Apply a topical treatment to help your dog’s paws heal — In some instances of paw injuries an antibiotic ointment like Neosporin can help speed along treatment. However, you should always consult a vet before applying any medical ointments to your dog’s paws. If you want to go a more natural route, there are many natural paw balms and paw waxes to try! We recommend Natural Dog Company’s Organic Paw Soother, containing skin-soothing ingredients like jojoba oil, coconut oil, cocoa butter.

Tips to prevent dogs’ paw pads from peeling

Paw pad protection is something many pet parents take for granted, but it can go a long way. Here are some methods to prevent your furry friend’s peeling paw pads:

Watch out for broken glass and sharp rocks on walks — It’s important to keep your eye out on walks, especially in areas like city streets where gravel, rocks, and glass are near. If you find yourself constantly encountering sharp objects on the street, try changing up your daily walking route. Your dog’s paw pads will thank you.

Adapt to extreme weather — Hot pavement can be hard to avoid in some climates, but there are ways to adapt. For instance, avoid walking your dog in the middle of the day if you know the ground is too hot. Adjust your schedule to go out early in the morning or late at night when temperatures are cooler. In snowy or icy winter weather, take cautions to avoid rock salt or other ice-melting chemicals which cause paw pad irritation.

Wipe down and check your dog’s paws after walks — Many of us wipe our feet on doormats before coming inside, and you should do the same for your dog. It’s easy for objects to become embedded in dogs’ paw pads, and it can be hard for owners to detect. Wiping down and examining dogs’ paw pads after every walk is a good way to keep outdoor irritants outside of your home.

Keep a first aid kit on hand for injuries — A dog first aid kit is something every owner should have ready in case of emergencies. Kits contain items like antibiotic ointment and gauze to treat paw pad injuries in a pinch.

Keep your dog’s paws protected with booties or a balm — Dog booties are an effective and cute form of paw protection, but some dogs refuse to walk in them or even allow them to be put on. For a simpler method, consider applying a paw-protecting balm before walks.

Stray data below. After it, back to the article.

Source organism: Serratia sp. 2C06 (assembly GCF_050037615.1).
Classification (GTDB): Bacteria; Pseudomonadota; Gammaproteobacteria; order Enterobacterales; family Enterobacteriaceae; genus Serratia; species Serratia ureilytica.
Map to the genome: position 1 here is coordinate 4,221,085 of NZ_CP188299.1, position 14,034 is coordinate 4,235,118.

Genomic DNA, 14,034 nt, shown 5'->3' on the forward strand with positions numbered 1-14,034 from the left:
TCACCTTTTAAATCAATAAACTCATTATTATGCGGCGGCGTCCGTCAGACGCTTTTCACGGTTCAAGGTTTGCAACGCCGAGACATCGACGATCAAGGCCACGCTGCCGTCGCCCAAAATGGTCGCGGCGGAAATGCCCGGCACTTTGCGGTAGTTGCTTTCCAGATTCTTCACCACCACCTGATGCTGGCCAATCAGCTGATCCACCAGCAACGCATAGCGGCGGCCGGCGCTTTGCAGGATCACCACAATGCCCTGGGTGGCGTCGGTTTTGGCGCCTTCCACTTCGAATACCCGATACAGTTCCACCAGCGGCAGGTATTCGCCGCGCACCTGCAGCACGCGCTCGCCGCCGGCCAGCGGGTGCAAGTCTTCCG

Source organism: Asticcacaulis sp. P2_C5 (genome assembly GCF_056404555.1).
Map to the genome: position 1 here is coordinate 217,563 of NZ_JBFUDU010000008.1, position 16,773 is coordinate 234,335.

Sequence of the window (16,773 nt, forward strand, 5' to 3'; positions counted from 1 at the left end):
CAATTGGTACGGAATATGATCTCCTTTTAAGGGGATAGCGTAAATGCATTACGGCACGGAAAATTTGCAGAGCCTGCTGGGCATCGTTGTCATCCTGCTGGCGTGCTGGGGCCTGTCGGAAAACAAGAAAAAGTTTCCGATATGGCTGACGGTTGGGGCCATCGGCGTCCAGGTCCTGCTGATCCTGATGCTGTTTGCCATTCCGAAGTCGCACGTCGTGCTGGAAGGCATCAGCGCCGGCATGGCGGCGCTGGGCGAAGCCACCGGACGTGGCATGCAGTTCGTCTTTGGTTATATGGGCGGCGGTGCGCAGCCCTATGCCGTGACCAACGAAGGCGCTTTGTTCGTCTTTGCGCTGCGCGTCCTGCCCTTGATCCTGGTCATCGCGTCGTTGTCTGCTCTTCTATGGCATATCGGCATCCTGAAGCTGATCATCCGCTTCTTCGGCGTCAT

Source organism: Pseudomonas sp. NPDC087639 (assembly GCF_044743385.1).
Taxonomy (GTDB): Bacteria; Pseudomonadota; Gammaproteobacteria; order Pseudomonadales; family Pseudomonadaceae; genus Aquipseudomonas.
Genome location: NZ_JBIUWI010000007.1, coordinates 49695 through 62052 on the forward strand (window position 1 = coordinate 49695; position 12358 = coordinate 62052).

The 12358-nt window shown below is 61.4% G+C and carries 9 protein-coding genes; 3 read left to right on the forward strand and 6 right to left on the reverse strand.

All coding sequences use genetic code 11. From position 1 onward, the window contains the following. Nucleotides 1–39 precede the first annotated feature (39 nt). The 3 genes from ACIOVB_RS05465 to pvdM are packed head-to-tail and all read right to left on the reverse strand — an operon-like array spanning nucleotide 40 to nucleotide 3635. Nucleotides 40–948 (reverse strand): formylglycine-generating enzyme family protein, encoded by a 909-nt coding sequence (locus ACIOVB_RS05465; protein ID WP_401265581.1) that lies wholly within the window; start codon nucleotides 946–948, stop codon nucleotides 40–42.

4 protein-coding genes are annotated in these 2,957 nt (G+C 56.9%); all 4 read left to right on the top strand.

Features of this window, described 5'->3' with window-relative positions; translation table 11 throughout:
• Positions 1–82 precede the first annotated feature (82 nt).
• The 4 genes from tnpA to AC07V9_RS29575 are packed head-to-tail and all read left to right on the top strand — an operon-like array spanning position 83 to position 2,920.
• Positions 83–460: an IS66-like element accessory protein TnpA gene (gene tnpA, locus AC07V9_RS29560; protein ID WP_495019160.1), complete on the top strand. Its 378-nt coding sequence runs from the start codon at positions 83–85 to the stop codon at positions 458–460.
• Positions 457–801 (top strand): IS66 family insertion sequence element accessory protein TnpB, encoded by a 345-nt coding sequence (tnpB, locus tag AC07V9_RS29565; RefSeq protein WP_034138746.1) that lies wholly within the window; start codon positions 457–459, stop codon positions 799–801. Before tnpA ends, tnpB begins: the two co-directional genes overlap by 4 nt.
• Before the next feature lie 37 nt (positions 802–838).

Our favorite paw protecting wax: PawTection

PawTection from Natural Dog Company is our go-to when it comes to paw pad protection. The gentle yet effective product is made from organic ingredients like ylang ylang and rosemary extract. These help protect, moisturize, and soothe dogs’ paw pads. The easy-to-apply wax works hard to keep irritants, allergens, and harsh elements from damaging your furry friends’ feet in tough conditions. Best of all, the all-natural PawTection balm is 100% pet safe, leaving you worry-free in case of any accidental ingestion by your pup.

Frequently asked questions about peeling paw pads

What causes peeling paw pads in dogs?

Foreign objects, irritants, hot surfaces, allergies, and disease are all potential culprits for your dog’s peeling paw pads.

Will a dog’s paw pad heal on its own?

Paw pad injuries can easily worsen, so it’s best to treat and manage them quickly and comprehensively. Proactive measures like cleaning, bandaging, and protecting paw pads can go a long way towards faster healing.

How long does it take for a dog’s paw pad to heal?

Depending on the issue, paw pad problems can take a few days or a few weeks or more to clear up. A veterinarian visit can help determine the cause of the problem, and a doctor will be able to provide a clearer timeline of healing once a diagnosis is made.

How do I treat my dog’s peeling paw pads at home?

Paw balms and waxes are a good way to both prevent irritation and soothe cracked or peeling pads. Dog boots are another option for pets who will put up with them. When it comes to at-home treatment, cleaning and dressing the paw pads regularly can help speed healing and prevent further infection.